## lm and the model matrix [🇷 for BE/BA]

Hi all,

I continue to be a little baffled by R's lm and related functions.

Let's say we have a typical BE-related model like

I want a full rank model matrix, for example because further downstream I need access to the projection matrix (or hat matrix, H). The matrix, not just the diagonal entries. Should be easy, right?

, where X is the full rank model matrix.

So I just make a call like

and we plug that into the equation for H.

But no.... Unfortunately, R doesn't let me get away with it, because the X I extract from the call above is not full rank. Neither is does it contain a column for every level of every factor. It is somehwere in between the two extremes and I do no understand how that X offers any advantage at all.

Next, ok, there's probably an easy way to make X full rank, right? A simple call in R's stats library must definitely exist, right?

Well, perhaps you guys know it, but I don't. I find myself having to write a stupid function like

This will convert the X into a full rank X.

It all seems so odd to me... R is such a functional language and all sorts of functions are optimised, and offer all sorts of handy functionality, so:

Many thanks for any input.

I continue to be a little baffled by R's lm and related functions.

Let's say we have a typical BE-related model like

`M=lm(log(Cmax) ~ factor(Seq)+factor(Subj)+factor(Trt)+factor(Per))`

I want a full rank model matrix, for example because further downstream I need access to the projection matrix (or hat matrix, H). The matrix, not just the diagonal entries. Should be easy, right?

```
H=X(X'X)
```^{-1}X'

, where X is the full rank model matrix.

So I just make a call like

`X=model.matrix(M)`

and we plug that into the equation for H.

But no.... Unfortunately, R doesn't let me get away with it, because the X I extract from the call above is not full rank. Neither is does it contain a column for every level of every factor. It is somehwere in between the two extremes and I do no understand how that X offers any advantage at all.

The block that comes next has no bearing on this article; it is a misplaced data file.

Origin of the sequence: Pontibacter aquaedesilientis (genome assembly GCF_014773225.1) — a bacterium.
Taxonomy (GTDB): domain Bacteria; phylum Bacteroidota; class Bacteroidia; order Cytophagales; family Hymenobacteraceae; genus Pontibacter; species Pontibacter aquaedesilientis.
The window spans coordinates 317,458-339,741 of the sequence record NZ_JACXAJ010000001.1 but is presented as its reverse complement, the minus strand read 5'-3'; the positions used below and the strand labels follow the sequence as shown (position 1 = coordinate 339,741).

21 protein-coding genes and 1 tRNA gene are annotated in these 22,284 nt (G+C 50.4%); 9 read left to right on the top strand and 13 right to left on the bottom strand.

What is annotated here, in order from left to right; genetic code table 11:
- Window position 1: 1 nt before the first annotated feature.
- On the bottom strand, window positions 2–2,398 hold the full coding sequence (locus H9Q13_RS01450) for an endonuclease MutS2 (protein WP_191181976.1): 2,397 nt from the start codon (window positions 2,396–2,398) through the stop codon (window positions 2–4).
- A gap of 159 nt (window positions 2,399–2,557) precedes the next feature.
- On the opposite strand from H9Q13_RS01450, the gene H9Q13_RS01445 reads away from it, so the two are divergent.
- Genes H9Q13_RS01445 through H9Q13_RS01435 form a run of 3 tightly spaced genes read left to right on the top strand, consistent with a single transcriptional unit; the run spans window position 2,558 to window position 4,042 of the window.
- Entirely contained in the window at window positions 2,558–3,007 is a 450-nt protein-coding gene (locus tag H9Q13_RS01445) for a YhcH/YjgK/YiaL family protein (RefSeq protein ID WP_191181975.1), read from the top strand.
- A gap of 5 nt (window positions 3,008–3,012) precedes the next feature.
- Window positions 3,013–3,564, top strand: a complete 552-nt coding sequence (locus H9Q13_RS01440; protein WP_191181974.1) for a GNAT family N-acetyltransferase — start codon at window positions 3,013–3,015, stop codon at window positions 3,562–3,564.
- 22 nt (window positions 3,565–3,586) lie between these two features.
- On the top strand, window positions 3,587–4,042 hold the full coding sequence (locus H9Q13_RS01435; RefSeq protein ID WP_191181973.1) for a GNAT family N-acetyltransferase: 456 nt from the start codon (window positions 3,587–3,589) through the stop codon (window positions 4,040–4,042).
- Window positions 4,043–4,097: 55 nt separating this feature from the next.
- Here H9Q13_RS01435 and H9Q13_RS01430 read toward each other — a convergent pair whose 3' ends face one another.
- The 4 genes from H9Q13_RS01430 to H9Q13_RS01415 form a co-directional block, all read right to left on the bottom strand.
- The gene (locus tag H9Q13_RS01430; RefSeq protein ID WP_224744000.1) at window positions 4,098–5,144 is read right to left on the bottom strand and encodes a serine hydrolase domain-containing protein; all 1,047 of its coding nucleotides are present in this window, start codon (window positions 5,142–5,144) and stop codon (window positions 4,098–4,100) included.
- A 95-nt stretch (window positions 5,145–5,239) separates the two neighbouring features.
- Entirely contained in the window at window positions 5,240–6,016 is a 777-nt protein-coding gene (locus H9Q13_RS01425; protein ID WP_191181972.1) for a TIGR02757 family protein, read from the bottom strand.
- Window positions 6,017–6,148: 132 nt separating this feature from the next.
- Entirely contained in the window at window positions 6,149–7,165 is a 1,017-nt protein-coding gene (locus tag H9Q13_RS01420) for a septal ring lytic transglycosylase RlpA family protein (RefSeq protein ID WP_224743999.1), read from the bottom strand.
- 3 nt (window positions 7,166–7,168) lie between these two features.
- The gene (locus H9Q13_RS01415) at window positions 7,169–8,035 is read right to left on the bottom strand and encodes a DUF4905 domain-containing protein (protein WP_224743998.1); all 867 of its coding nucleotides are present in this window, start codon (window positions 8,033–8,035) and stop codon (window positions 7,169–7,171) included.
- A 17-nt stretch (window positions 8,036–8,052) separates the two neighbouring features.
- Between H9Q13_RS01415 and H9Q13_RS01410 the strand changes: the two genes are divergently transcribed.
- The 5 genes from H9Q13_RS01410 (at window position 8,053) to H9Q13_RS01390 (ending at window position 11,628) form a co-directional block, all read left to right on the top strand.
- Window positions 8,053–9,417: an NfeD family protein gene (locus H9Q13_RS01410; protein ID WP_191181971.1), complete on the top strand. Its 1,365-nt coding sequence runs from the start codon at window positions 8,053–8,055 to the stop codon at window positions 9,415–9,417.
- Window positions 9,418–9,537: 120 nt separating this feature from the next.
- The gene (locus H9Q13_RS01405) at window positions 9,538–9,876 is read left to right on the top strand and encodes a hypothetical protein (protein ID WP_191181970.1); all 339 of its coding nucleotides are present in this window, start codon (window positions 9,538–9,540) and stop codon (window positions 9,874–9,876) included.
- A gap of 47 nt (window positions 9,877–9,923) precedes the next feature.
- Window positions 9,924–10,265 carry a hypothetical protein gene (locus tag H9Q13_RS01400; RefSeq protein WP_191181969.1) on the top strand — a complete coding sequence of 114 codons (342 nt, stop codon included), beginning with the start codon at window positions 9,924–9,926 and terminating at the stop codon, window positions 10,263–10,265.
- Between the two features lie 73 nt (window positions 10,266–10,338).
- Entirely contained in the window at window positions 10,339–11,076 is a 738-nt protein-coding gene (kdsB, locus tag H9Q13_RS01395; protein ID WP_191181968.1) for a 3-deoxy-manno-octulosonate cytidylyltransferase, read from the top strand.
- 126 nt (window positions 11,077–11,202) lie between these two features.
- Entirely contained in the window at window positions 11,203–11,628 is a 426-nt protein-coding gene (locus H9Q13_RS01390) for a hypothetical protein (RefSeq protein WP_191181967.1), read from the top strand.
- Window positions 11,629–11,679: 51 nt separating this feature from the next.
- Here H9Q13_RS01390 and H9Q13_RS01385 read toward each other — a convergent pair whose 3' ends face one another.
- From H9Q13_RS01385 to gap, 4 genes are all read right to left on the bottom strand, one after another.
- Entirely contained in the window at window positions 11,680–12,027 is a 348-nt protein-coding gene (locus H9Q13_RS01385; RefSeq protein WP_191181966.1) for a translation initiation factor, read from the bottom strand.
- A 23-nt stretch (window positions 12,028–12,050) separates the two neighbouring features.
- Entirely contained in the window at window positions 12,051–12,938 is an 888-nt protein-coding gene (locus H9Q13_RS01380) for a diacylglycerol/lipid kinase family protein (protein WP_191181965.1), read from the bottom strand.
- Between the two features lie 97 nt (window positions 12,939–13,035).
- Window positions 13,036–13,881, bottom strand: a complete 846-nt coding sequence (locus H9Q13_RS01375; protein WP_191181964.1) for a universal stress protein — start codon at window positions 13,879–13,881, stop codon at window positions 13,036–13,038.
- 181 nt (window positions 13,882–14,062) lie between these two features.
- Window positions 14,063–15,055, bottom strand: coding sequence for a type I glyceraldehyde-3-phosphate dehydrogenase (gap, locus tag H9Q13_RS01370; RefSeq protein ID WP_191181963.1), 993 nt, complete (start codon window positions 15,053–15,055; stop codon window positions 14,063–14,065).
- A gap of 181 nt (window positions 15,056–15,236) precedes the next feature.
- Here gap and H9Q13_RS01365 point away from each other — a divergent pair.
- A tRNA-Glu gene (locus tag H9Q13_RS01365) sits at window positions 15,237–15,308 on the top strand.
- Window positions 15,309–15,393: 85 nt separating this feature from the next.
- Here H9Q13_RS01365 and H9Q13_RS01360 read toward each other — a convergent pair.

Next, ok, there's probably an easy way to make X full rank, right? A simple call in R's stats library must definitely exist, right?

Well, perhaps you guys know it, but I don't. I find myself having to write a stupid function like

`MakeFullRank=function(X)`

{

Q=X[,1]

for (i in 2:ncol(X))

{

rnk=qr(Q)$rank

Q2=cbind(Q, X[,i])

rnk2=qr(Q2)$rank

if (rnk2>rnk) Q=Q2

}

return(Q)

}

This will convert the X into a full rank X.

It all seems so odd to me... R is such a functional language and all sorts of functions are optimised, and offer all sorts of handy functionality, so:

- Can anyone tell if R's model.matrix (not full rank and not containing a column for every factor level for every factor) offers any advantage within an lm?

- Can anyone tell if there are easier or direct ways to extract a full rank model matrix from an lm object?

- Can anyone tell if there are easier ways to extract the hat matrix (not just its diagonals) than the clumsy outline above?

Many thanks for any input.

—

Pass or fail!

ElMaestro

Pass or fail!

ElMaestro

### Complete thread:

- lm and the model matrixElMaestro 2024-02-19 09:51 [🇷 for BE/BA]
- the model matrix and the contrasts mittyri 2024-02-22 20:21
- Yes, but.... ElMaestro 2024-02-23 17:41
- Yes, but.... mittyri 2024-02-23 19:39
- Yes, but.... ElMaestro 2024-02-23 22:15

- Yes, but.... mittyri 2024-02-23 19:39

- Yes, but.... ElMaestro 2024-02-23 17:41

- the model matrix and the contrasts mittyri 2024-02-22 20:21